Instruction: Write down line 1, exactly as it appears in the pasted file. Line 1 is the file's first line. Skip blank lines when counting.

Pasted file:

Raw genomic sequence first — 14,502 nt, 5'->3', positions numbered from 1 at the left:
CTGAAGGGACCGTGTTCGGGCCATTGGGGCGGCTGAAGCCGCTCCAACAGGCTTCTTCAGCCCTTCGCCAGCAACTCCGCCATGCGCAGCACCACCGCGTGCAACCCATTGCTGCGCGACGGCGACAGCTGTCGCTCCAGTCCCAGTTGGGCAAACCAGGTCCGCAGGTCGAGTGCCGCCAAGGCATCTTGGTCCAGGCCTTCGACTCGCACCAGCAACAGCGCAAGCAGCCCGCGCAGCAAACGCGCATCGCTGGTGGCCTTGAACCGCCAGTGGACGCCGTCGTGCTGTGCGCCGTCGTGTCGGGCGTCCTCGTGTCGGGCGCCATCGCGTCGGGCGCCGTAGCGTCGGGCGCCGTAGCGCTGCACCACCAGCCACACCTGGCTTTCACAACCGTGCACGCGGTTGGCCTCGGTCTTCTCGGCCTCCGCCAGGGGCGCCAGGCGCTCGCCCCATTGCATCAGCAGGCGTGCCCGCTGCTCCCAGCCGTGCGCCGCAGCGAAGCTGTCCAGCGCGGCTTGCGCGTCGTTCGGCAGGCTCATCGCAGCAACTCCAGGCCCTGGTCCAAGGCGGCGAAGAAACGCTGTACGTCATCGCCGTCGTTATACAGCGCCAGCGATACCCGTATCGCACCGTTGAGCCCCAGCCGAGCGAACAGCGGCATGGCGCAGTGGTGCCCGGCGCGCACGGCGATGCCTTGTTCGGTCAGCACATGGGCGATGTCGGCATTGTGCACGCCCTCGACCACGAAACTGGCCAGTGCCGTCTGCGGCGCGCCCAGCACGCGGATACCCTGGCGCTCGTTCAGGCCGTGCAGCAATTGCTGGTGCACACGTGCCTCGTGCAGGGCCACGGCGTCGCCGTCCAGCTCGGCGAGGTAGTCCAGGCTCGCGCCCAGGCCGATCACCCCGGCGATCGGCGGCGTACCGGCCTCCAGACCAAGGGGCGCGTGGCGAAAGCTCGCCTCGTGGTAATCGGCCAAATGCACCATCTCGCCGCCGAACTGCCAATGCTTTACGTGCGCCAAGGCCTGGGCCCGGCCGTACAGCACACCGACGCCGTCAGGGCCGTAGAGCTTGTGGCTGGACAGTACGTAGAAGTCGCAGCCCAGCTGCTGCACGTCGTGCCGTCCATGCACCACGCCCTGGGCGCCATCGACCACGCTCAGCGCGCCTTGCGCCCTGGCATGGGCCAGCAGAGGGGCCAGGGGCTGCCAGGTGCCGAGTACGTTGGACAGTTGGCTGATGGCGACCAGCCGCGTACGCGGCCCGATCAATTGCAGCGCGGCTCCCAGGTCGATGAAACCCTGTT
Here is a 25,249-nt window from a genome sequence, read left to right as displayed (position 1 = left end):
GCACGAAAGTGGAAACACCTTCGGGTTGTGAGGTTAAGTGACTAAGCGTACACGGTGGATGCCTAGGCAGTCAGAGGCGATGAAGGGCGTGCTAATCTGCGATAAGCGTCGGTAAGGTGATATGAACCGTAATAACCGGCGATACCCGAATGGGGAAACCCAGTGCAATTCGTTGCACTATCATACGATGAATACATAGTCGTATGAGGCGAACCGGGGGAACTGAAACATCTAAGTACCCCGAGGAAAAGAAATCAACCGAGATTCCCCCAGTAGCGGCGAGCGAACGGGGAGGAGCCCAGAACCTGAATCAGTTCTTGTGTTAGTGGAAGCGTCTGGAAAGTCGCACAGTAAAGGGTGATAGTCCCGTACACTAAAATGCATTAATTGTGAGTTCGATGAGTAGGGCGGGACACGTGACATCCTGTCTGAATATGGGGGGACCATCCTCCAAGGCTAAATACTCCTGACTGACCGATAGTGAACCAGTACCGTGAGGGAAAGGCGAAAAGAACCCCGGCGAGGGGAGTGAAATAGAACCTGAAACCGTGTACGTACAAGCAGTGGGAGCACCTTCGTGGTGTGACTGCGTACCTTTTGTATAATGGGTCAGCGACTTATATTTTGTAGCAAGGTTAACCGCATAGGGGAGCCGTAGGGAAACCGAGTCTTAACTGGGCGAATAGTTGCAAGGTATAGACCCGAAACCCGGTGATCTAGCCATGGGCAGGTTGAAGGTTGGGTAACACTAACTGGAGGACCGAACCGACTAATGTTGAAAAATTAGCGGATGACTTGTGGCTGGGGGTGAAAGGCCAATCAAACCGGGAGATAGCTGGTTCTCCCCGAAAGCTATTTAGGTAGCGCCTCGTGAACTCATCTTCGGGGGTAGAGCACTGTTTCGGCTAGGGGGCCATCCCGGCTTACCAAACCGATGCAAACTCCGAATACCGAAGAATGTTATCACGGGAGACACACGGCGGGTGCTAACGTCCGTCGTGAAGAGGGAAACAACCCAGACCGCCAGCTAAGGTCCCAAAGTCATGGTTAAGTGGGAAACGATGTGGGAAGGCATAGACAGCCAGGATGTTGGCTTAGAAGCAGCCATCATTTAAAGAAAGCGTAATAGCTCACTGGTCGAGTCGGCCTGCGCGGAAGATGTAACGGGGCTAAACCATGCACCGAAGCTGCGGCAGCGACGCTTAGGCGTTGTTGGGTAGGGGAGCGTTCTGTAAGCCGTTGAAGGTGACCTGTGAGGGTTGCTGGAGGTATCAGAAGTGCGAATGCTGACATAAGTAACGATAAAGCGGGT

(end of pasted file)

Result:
Raw genomic sequence first — 14,502 nt, 5'->3', positions numbered from 1 at the left: